(Pictured: John and Norma Finnegan in front of a huge amount of journalism awards).
"I never wanted to be anything else but a journalist."
Soon after he graduated from high school, Finnegan took over the editorship at a Robbinsdale community newspaper. A few months later, he was drafted into the army in World War II.
Finnegan was an early advocate for government transparency (having helped fight for the Minnesota Data Practices Act). He also was a union activist who helped publish the St. Paul Sentinel in 1957-1958 during a strike at the Pioneer Press. He later was promoted as executive editor and assistant publisher of the St. Paul Pioneer Press.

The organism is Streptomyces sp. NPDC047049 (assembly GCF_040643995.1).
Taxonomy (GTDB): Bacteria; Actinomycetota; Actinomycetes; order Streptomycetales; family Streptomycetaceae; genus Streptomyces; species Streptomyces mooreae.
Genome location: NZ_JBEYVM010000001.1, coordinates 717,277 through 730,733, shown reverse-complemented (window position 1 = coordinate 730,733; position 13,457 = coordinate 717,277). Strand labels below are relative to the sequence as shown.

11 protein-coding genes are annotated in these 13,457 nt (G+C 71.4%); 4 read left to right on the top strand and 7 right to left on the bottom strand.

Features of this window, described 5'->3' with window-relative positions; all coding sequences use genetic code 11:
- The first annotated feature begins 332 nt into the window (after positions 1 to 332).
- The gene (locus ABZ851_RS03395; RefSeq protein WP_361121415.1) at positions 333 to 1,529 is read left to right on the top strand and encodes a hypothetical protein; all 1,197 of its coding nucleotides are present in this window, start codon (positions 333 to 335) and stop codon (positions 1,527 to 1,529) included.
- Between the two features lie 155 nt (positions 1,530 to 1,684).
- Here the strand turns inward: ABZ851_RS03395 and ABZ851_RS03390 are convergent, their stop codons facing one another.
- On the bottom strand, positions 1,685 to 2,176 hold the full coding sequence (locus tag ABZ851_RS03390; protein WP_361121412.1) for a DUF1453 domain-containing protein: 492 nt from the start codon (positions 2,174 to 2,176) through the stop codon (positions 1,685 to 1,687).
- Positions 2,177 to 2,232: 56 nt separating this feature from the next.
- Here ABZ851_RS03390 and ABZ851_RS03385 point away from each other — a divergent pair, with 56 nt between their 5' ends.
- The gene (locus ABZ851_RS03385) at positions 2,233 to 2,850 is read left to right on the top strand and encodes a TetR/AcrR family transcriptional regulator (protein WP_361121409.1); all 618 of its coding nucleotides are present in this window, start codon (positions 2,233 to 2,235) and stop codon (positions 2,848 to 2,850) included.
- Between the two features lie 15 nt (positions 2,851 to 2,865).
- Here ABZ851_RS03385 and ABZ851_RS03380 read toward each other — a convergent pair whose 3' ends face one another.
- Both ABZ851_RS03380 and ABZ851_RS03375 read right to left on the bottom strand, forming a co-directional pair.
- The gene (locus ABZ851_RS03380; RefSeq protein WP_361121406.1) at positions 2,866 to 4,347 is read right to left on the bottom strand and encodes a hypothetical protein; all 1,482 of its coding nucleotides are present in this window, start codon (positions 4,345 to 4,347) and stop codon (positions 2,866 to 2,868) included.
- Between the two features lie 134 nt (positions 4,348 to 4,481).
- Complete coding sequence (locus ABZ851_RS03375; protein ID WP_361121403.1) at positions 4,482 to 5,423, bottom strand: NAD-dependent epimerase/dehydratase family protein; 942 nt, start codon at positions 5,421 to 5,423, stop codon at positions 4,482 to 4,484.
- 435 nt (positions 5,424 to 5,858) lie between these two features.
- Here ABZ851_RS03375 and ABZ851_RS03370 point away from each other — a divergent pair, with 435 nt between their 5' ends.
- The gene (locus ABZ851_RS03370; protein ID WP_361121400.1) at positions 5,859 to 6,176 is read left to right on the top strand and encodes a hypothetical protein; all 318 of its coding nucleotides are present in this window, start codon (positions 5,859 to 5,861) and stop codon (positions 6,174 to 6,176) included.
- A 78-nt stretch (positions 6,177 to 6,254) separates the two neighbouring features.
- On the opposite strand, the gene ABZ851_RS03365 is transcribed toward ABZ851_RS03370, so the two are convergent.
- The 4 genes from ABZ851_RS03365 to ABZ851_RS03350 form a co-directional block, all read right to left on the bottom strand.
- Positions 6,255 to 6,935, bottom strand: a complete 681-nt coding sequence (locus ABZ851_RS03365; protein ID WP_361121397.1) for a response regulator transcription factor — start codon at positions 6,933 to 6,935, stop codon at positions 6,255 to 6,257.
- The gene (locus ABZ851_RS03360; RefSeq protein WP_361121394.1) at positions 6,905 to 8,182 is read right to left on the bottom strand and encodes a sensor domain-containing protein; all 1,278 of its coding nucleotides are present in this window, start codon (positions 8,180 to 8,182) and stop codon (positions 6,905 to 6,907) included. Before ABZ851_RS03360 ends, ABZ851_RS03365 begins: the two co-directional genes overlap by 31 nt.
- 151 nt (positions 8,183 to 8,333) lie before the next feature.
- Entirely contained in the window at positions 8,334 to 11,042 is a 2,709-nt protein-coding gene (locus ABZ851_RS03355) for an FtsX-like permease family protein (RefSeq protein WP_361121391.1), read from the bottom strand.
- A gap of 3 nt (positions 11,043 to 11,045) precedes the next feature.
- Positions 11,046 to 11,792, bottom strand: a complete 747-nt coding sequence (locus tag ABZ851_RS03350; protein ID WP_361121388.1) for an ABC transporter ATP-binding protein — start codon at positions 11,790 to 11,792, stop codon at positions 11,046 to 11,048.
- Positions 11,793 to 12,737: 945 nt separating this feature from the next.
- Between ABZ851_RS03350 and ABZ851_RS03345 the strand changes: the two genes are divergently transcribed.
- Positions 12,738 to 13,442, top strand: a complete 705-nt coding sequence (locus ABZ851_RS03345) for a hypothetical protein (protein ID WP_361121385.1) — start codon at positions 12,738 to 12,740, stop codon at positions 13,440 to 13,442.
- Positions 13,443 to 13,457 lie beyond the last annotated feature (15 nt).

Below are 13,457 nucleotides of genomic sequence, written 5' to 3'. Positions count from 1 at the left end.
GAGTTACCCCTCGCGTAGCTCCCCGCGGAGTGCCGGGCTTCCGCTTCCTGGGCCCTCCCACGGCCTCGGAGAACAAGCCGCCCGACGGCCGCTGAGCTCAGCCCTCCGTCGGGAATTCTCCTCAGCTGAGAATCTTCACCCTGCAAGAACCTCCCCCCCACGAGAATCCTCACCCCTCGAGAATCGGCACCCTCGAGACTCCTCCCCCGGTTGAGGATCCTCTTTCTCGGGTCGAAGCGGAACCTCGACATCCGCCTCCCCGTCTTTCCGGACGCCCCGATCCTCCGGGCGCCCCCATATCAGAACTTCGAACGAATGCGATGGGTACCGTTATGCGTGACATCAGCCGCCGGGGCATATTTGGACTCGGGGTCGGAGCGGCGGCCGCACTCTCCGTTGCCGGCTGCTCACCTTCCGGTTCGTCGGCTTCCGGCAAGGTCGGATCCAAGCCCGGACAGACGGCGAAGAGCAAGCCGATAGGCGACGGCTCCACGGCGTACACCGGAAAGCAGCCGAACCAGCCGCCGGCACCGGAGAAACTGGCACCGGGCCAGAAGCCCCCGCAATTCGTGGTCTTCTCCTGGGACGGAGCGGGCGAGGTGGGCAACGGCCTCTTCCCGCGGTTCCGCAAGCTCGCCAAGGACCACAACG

"I have really enjoyed being involved at a time when newspapers were important, were important for the public and were important for me. I've been gratified at the opportunities I've had over the years to be in this business. I must say I've been well-rewarded for it.[...] I wouldn't have done anything different."
This interview was conducted at the Finnegans' home in St. Paul on March 28.
John Finnegan's account of his WWII service is also here.
Audio of the interview is available for download here: http://www.archive.org/details/JohnFinnegan
The full transcript is available here: http://www.scribd.com/doc/59055984/John-Finnegan